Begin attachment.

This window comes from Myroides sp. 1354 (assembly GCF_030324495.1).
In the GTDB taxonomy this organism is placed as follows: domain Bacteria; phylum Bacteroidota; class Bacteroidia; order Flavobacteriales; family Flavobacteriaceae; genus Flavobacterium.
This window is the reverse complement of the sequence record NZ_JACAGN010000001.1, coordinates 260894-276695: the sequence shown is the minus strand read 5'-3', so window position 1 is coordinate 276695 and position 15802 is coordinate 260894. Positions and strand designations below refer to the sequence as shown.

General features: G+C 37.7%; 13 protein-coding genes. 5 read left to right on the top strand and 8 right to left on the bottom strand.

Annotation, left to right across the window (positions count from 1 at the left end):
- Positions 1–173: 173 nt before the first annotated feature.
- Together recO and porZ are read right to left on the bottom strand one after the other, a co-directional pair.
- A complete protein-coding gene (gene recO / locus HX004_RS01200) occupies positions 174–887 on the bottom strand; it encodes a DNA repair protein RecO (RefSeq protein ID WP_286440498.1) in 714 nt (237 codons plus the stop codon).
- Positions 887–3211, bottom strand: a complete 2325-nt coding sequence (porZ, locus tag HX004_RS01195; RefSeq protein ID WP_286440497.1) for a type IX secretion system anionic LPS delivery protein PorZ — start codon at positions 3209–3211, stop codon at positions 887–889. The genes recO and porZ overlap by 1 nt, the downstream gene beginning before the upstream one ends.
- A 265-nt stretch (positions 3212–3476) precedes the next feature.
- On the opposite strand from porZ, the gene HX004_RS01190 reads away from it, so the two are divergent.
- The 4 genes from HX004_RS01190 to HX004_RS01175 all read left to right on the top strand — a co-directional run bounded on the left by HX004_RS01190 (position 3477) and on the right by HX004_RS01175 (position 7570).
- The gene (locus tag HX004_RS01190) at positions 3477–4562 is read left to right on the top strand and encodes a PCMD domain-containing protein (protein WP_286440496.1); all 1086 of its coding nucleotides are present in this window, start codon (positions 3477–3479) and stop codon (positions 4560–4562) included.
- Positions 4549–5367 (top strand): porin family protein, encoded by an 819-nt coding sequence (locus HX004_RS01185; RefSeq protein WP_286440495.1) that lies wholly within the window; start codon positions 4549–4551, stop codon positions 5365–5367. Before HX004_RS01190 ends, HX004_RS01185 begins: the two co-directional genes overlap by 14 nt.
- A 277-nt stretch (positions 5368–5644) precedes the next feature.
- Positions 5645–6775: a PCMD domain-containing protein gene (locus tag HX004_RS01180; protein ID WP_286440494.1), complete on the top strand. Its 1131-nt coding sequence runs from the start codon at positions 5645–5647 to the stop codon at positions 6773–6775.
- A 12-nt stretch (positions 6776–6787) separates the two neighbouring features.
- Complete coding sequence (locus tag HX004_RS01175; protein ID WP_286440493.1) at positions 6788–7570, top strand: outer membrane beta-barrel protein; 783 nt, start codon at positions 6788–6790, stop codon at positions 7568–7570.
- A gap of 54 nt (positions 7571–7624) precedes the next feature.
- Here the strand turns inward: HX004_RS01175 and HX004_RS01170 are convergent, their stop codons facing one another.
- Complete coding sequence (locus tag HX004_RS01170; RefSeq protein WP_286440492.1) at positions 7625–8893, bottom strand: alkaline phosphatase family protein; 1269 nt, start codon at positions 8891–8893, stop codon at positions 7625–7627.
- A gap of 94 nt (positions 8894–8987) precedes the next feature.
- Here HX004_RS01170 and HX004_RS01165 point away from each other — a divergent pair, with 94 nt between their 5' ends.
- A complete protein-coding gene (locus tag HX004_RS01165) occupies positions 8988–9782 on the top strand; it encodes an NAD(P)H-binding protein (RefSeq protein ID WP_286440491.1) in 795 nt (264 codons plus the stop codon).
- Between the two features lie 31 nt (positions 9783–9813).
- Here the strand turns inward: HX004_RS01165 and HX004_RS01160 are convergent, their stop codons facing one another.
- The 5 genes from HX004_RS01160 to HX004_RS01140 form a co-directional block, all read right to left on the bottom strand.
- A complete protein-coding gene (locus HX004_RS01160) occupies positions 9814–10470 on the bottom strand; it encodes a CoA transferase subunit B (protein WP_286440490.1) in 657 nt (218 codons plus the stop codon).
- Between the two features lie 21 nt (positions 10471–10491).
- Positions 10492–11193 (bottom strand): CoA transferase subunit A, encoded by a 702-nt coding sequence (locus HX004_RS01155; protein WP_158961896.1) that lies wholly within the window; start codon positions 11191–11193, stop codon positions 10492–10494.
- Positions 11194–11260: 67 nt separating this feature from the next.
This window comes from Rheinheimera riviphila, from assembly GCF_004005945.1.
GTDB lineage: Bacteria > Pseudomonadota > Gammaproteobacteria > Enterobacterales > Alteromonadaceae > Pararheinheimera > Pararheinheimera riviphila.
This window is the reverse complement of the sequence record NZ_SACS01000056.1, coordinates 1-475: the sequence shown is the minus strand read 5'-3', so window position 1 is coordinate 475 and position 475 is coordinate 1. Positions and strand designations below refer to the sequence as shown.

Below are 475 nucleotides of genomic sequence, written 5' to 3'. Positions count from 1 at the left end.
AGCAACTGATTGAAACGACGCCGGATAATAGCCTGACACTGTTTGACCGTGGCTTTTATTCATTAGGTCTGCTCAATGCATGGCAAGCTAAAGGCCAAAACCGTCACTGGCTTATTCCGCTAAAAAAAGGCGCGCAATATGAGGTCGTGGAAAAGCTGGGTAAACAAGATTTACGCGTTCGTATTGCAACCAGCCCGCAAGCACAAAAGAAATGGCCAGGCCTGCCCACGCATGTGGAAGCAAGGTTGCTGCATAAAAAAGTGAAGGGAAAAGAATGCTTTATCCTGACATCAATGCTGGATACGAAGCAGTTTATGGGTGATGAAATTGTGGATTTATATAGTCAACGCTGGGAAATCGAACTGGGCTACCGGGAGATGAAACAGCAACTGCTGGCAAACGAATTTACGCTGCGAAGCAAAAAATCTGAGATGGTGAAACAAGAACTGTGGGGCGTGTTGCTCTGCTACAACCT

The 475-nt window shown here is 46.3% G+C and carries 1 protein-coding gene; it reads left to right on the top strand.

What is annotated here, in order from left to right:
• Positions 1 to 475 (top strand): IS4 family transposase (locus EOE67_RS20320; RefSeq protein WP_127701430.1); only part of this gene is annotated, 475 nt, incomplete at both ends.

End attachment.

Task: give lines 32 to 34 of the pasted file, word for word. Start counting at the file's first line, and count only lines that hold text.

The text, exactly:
This window comes from Rheinheimera riviphila, from assembly GCF_004005945.1.
GTDB lineage: Bacteria > Pseudomonadota > Gammaproteobacteria > Enterobacterales > Alteromonadaceae > Pararheinheimera > Pararheinheimera riviphila.
This window is the reverse complement of the sequence record NZ_SACS01000056.1, coordinates 1-475: the sequence shown is the minus strand read 5'-3', so window position 1 is coordinate 475 and position 475 is coordinate 1. Positions and strand designations below refer to the sequence as shown.